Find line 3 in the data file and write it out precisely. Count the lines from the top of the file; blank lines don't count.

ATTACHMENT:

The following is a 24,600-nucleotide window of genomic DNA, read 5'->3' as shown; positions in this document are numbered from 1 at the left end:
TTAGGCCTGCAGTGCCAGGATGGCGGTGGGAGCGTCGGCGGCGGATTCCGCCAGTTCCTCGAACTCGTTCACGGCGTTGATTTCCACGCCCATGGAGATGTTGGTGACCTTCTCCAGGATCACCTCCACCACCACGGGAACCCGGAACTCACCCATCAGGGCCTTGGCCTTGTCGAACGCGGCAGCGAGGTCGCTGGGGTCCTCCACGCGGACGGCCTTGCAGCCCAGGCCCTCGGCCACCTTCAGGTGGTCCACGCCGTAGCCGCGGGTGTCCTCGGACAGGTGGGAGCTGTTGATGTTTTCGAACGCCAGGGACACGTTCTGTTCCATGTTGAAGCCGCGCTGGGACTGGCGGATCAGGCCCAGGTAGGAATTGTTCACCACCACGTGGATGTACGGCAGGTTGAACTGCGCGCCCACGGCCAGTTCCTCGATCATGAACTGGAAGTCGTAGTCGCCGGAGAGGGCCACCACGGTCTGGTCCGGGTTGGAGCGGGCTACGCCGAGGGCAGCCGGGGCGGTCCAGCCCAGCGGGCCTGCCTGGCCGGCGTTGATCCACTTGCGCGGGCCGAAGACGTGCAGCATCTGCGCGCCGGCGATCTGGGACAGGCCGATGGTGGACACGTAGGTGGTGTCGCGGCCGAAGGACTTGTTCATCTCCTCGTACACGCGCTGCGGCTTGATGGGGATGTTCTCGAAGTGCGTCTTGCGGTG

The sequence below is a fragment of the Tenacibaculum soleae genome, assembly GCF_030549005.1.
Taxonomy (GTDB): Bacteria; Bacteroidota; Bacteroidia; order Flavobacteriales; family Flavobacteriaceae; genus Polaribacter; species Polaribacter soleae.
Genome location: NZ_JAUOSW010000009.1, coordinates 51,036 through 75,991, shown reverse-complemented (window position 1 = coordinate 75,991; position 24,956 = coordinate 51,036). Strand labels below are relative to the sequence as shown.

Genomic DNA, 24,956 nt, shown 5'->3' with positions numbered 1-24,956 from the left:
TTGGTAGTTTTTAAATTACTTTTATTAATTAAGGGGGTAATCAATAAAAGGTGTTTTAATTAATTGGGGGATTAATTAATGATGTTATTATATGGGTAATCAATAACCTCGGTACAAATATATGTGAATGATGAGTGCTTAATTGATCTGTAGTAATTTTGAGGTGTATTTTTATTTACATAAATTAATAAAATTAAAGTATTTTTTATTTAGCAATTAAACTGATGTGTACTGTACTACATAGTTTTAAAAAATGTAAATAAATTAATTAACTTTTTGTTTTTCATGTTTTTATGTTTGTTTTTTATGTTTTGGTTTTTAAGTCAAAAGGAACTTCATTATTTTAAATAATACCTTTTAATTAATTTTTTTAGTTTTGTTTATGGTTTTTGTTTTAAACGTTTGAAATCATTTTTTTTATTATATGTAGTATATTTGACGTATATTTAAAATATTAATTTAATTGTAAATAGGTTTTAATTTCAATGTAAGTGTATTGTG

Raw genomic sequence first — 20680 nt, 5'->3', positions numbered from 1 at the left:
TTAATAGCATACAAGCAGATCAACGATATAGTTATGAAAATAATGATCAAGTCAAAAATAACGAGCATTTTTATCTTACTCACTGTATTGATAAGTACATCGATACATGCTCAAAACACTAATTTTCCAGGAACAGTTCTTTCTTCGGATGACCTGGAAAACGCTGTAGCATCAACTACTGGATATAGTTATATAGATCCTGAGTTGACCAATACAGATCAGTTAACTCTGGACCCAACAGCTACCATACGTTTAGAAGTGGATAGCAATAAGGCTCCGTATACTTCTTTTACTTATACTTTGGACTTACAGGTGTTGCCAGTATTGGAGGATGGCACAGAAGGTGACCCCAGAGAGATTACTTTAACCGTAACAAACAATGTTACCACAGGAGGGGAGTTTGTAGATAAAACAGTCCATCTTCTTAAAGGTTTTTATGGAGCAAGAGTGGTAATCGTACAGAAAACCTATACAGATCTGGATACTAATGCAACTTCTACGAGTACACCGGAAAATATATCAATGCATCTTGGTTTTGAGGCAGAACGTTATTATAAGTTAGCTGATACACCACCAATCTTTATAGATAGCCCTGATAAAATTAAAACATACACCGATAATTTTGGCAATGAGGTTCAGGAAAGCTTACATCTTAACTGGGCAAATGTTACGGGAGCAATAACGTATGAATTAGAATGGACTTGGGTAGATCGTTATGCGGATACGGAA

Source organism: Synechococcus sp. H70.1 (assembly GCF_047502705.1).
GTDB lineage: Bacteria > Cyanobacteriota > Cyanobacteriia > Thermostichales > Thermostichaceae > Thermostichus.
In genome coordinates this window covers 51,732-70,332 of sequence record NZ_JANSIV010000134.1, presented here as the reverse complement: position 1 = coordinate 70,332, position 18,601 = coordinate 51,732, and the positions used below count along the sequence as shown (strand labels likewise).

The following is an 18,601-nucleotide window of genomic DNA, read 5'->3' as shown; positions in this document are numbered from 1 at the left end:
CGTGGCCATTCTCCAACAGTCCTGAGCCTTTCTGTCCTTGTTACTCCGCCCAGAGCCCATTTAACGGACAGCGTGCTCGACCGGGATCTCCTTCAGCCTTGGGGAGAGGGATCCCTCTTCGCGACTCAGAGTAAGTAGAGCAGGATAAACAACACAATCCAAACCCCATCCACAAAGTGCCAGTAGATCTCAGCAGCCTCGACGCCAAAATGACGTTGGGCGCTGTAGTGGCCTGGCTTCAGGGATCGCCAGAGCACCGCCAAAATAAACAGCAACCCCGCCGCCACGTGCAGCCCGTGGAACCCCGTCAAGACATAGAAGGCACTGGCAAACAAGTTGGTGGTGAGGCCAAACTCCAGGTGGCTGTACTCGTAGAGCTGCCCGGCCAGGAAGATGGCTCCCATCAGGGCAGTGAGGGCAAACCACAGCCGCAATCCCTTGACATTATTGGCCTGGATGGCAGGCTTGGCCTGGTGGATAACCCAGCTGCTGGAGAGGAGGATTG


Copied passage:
The sequence below is a fragment of the Tenacibaculum soleae genome, assembly GCF_030549005.1.